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Articles by Joshua Benton

Joshua Benton founded Nieman Lab in 2008 and served as its director until 2020; he is now the Lab’s senior writer. Before spending a year at Harvard as a 2008 Nieman Fellow, he spent a decade in newspapers, mostly at The Dallas Morning News. His reports on cheating on standardized tests in the Texas public schools led to the permanent shutdown of a school district and won the Philip Meyer Journalism Award from Investigative Reporters and Editors. He has reported from a dozen foreign countries, been a Pew Fellow in International Journalism, and three times been a finalist for the Livingston Award for International Reporting. Before Dallas, he was a reporter and occasional rock critic for The Toledo Blade. He wrote his first HTML in January 1994.
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“It is only by ignoring the torrent of low-quality information that people can focus on applying critical search skills to the remaining now-manageable pool of potentially relevant information.”
The recent boom of local nonprofit news organizations is proving their model can serve smaller markets, too.
In 2016, U.S. newspapers were nearly unanimous in rejecting Donald Trump. Blowback from his supporters didn’t change their opinions — it only made them keep quiet about it.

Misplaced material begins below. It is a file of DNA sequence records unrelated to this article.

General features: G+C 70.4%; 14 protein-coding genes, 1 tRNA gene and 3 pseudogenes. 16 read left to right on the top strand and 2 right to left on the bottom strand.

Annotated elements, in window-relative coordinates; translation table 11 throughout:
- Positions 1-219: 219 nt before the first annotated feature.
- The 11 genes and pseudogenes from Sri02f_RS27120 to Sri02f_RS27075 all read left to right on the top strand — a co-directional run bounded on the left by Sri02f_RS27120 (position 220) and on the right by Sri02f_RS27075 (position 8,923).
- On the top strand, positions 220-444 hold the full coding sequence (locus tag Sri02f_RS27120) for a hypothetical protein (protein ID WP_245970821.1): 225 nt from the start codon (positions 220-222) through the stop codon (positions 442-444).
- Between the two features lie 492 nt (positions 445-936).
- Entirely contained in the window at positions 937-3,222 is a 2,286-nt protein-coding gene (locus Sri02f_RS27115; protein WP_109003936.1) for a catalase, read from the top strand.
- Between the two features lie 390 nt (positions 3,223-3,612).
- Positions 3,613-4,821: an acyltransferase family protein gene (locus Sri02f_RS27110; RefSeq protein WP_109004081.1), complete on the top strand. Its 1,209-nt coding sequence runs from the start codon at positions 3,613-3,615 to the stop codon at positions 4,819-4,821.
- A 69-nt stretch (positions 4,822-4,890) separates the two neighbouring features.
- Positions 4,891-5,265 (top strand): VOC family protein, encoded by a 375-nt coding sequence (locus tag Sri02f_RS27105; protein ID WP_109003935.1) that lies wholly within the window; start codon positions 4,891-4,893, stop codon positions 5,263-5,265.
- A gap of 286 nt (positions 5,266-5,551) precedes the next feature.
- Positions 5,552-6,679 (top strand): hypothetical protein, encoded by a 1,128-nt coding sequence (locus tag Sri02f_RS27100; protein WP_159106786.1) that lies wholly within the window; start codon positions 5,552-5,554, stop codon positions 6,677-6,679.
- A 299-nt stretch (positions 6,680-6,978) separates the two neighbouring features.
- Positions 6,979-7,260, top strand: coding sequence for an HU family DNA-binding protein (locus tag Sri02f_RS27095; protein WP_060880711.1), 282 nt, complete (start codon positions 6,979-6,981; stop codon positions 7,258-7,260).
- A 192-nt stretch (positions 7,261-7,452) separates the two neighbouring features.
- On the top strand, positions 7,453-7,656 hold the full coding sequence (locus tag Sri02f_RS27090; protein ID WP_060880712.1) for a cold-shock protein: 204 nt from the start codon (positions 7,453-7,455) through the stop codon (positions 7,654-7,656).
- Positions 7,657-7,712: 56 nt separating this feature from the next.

Saying Democrats want to give African Americans money as thanks for all the crimes they’ve committed against white people — is that racist? Or still just “racially charged”?
“It’s a bold move: Reporting the news is expensive…But we know it’s the right thing to do.”
“The elite discussion on the platform is important, but it is not necessarily observed directly by the masses.”
“Obviously, I could be a little bit more into what’s going on and look myself…Knowing more about it doesn’t do anything about it, does it?”
Until the news business adopts NFL-style revenue sharing — which, um, it won’t — the Packers are more of an exception than a useful metaphor.
Its High Court overruled a finding that Google was legally responsible for the contents of news articles it had no role in publishing. But it wasn’t unanimous.
Atlanta-based Cox Enterprises has spent the past decade selling off most of its media properties as it brings in billions from cable. So why dive back in?